I am not an experienced off-roader, nor are there very difficult trails within a day’s distance of my home in Washington, DC. I generally prefer my convertibles to be sporty and look for lowering springs instead of lift kits. Vehicles like Ford’s Bronco and its archrival Jeep Wrangler aren’t really… my thing. But I love a car with personality, and the 2022 Ford Bronco Wildtrak has that in spades. It’s also a supremely strong contender in a segment of few. I spent a week with a Bronco Wildtrak to see what’s what – and yes, I did take it off road.
What Is It?
This is a 2022 Ford Bronco Wildtrak. Well, actually, the one I drove is a 2021 Bronco Wildtrak, but differences between model years are miniscule, so this review applies to both model years. The Bronco was all-new for 2021 and is a platform-mate of Ford’s Ranger pickup truck. Ford offers a dizzying number of trim levels on the Bronco, so while I drove a 2021 Bronco Black Diamond last fall for a few minutes, it felt nothing like this Wildtrak.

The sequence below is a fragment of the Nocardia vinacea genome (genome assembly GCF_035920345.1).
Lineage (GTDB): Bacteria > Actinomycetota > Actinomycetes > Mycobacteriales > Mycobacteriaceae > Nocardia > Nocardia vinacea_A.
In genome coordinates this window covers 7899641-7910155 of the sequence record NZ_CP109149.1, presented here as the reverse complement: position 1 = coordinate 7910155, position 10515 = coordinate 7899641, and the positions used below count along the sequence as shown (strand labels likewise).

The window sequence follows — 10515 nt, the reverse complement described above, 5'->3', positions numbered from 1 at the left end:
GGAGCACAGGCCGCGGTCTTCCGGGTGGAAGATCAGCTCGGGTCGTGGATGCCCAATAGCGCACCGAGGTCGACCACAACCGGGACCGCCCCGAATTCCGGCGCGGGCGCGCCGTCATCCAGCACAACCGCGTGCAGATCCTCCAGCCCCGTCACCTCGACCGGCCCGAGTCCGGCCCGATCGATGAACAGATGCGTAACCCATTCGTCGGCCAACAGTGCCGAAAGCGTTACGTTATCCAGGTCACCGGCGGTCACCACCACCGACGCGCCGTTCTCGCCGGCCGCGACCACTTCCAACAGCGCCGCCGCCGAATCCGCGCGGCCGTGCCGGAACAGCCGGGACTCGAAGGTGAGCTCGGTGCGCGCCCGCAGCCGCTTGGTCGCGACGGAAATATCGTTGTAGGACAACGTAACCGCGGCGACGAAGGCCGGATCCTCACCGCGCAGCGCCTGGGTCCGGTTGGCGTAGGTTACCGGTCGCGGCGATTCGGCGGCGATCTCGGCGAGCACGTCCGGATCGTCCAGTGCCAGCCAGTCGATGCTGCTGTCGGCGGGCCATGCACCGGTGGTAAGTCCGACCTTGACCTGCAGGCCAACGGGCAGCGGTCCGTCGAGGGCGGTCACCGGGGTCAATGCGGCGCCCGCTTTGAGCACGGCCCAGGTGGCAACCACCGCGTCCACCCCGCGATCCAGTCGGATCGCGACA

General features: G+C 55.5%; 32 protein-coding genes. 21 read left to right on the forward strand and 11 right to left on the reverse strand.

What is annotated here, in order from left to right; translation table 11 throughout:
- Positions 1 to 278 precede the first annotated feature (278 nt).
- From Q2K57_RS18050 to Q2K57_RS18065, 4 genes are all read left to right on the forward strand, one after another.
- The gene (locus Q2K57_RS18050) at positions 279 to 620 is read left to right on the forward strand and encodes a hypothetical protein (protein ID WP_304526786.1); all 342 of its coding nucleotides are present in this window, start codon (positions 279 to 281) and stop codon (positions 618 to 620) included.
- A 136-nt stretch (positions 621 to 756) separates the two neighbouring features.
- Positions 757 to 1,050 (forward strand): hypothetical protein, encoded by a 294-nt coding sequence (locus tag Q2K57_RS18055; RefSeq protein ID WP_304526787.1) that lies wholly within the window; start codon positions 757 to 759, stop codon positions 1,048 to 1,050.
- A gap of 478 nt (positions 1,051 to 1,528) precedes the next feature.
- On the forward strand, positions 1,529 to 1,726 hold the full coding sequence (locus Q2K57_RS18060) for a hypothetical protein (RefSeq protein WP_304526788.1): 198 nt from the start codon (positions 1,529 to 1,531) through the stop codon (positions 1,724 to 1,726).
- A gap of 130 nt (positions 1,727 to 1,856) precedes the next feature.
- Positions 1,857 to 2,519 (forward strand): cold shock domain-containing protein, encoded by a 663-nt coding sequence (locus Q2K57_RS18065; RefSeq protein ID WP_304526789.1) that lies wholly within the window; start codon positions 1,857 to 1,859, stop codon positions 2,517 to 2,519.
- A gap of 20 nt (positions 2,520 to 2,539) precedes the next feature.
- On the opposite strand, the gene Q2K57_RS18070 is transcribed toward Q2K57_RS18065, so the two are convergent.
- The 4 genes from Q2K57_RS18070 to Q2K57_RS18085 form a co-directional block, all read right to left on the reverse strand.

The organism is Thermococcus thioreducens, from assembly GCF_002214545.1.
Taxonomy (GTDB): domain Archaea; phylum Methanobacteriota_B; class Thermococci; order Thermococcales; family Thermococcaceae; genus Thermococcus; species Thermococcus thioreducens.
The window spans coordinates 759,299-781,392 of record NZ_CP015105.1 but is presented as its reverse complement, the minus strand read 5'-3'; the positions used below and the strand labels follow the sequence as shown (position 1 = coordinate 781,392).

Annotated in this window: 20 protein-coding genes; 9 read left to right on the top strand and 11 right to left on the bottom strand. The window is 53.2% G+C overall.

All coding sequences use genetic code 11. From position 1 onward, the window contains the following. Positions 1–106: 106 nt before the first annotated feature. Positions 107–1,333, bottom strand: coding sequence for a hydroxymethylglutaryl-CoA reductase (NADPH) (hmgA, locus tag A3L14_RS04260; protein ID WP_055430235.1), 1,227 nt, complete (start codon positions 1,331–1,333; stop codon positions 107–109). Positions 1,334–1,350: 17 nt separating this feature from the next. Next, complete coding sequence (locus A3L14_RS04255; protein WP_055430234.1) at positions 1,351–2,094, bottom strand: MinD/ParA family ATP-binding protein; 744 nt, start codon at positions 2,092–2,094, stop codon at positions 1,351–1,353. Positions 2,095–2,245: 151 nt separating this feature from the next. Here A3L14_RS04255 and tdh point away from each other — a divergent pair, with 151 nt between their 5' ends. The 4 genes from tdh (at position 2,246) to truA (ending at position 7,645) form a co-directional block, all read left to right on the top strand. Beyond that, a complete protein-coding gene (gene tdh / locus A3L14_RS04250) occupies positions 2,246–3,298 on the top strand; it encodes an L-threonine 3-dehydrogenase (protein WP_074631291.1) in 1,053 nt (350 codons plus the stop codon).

The 2022 Ford Bronco can be had with two or four doors, soft or hard roofs, four or six cylinders, and manual or automatic transmissions. Ford bills the Bronco Wildtrak as one of the most capable off-road variants, save for the Everglades and upcoming Bronco Raptor, and thus your hand is forced on a few options.
So then, the Bronco Wildtrak includes the bigger 2.7 liter V6, first seen in the F-150 and producing 330 horsepower and 415 lb-ft of torque on premium gasoline. Ford approves 87 octane, though it’ll cost you 15 horsepower and 5 lb-ft. The 10-speed is your only transmission offering, and it sends power to all four wheels through a four-wheel drive system with automatic engagement – you can still pick 2 High, 4 High, 4 Low – and locking front and rear differentials.
Every Bronco Wildtrak includes the Sasquatch package, which gives you those lockers alongside giant 35-inch mud-terrain tires, 4.7:1 axle gearing, Bilstein “position sensitive” dampers, fender flares, and auxiliary accessory switches on the windshield header. Broncos start around $30,000 and my test truck stickered around $61,000.
Street Driving the 2022 Ford Bronco Wildtrak